besomom said...

Tricia, we do get an email newsletter, but it's still hard to plan because quantities aren't specified, and when we have to divide it with another family, that can impact things, too. I do have that From Asparagus to Zucchini cookbook, and the newsletter always comes with cooking tips and a recipe or two, so I do use multiple sources. I'll have to find a copy of the World Vegetarian book; thanks for the recommendation.

My biggest difficulty with this is WHAT we've been getting. It's been very heavy on leafy greens and beets (which no one here besides me wants to eat), and things like garlic, leeks, and onions. Things that we like, such as green beans, asparagus, strawberries, broccoli, and potatoes have been doled out in small amounts.

That tian sounds delicious, I will have to give it a go! I have all those ingredients on hand.

Tricia said...

10 years later, I still don't like beets :^) Or kale! I have a running joke about the kale with my current farmer - she ribs me about it if she sees me at pickup.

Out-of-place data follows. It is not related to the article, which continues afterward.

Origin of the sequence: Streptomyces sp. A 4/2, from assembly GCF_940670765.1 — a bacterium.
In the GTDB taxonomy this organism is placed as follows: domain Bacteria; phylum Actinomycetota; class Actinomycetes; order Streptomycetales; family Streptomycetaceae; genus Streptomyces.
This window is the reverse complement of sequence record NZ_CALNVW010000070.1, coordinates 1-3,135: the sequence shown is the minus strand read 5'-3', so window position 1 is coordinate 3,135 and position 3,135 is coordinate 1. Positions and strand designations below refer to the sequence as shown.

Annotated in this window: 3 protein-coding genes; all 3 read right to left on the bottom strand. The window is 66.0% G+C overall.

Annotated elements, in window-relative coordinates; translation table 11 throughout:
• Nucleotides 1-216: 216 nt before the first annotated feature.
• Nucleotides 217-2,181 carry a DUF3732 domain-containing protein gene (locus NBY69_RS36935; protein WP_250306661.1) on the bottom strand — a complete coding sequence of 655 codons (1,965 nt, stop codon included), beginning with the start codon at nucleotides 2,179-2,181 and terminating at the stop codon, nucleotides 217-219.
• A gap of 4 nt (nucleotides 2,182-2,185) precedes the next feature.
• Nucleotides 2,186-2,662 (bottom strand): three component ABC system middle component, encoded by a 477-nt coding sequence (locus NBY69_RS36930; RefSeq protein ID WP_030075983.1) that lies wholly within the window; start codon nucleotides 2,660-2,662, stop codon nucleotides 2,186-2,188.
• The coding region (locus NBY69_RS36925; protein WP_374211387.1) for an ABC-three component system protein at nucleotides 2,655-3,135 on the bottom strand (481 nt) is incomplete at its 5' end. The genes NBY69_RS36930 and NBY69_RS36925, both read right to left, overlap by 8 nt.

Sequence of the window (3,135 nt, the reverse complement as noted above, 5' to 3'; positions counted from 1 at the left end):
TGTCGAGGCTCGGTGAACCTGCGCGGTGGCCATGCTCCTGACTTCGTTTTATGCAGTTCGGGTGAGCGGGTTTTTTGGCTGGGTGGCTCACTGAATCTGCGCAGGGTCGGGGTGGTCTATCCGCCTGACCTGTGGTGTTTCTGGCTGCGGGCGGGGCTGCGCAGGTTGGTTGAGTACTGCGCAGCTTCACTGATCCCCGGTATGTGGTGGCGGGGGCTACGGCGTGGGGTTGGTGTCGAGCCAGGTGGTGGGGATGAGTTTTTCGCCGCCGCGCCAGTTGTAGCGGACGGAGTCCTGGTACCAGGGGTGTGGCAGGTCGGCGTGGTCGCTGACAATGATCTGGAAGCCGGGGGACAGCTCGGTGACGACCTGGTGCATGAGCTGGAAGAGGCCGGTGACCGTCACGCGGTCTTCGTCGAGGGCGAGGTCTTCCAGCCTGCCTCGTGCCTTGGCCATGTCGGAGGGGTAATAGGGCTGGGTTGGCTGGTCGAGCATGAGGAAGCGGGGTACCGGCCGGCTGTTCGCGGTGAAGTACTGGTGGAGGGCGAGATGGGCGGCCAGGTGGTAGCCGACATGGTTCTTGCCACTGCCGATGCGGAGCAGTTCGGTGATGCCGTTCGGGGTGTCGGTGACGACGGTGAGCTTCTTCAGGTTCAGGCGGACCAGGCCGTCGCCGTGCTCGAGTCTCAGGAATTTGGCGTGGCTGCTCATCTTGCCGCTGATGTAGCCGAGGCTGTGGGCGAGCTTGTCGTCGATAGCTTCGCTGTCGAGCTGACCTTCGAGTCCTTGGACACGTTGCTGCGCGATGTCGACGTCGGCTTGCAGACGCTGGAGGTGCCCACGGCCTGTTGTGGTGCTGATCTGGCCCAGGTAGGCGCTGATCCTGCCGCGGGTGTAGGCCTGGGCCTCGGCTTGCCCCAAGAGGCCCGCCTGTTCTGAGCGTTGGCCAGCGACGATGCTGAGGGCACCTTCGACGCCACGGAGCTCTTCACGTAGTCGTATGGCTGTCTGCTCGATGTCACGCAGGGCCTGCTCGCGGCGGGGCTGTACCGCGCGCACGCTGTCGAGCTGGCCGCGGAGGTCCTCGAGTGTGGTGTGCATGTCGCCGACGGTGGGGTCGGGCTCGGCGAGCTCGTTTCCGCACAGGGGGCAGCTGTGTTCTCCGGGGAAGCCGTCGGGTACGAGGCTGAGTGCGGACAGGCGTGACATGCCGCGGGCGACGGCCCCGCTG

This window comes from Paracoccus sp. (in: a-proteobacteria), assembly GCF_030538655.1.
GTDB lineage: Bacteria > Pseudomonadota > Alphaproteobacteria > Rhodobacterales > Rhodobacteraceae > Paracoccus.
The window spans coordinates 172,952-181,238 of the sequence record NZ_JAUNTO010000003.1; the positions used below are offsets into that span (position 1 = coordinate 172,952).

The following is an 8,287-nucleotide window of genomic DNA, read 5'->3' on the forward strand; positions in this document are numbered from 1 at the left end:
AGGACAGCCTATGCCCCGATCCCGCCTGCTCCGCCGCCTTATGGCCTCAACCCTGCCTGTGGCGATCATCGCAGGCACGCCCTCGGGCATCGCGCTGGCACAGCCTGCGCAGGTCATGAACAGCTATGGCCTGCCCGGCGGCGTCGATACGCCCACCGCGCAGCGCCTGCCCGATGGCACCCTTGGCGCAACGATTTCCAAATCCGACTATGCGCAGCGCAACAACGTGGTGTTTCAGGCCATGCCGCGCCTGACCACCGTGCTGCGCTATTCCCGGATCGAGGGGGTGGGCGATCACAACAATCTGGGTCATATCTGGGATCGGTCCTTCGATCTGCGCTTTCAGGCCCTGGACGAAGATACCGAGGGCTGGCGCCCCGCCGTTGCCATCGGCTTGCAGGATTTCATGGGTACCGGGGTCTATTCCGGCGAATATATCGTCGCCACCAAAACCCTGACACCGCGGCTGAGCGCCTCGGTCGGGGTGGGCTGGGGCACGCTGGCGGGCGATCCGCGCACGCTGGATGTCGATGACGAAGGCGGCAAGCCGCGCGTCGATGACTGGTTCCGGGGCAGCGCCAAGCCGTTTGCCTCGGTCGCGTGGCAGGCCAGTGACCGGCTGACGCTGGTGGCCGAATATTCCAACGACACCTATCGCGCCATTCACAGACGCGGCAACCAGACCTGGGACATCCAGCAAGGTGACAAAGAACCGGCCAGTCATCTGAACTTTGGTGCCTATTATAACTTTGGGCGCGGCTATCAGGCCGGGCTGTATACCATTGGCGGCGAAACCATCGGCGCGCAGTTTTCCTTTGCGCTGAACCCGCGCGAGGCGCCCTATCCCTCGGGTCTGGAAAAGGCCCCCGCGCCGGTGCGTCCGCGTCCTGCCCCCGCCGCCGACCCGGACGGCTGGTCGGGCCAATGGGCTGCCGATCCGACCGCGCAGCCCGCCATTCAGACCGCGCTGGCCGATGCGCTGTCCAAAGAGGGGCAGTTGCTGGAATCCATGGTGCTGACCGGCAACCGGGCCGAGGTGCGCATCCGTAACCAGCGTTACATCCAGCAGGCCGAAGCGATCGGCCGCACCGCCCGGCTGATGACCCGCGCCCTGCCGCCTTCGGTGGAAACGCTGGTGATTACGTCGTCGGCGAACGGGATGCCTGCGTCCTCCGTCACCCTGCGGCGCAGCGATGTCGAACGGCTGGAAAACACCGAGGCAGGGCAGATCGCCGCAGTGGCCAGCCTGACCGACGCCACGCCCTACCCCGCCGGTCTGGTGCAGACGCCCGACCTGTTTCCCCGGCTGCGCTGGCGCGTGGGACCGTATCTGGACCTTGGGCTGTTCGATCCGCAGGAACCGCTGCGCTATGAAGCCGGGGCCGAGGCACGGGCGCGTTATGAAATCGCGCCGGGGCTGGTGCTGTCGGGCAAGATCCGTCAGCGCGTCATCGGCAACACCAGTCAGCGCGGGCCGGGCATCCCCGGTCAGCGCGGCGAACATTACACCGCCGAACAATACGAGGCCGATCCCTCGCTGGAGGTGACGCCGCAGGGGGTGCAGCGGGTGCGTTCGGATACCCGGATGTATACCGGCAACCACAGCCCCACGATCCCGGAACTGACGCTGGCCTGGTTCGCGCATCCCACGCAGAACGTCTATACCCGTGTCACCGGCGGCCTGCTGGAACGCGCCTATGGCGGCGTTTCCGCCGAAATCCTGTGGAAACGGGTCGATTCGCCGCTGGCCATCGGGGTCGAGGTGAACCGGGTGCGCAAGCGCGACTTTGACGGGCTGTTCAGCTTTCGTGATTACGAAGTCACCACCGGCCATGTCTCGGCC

Green beans are just coming into abundance at Capella. Seems early for broccoli. Asparagus tends to peak before CSA season, and you'll probably be getting more potatoes in the coming months. I usually end up with potatoes that I can use for months after the end of the season.

Matthew isn't as keen on cooking greens as I am. There are some preparations he'll gladly eat, but others he quietly leaves on his plate after taking a few bites. I had a spring share this past year, stuff Jennifer grew in her new hoop house, and it was primarily leafy greens. I finally just started sauteeing them and eating them for my lunch!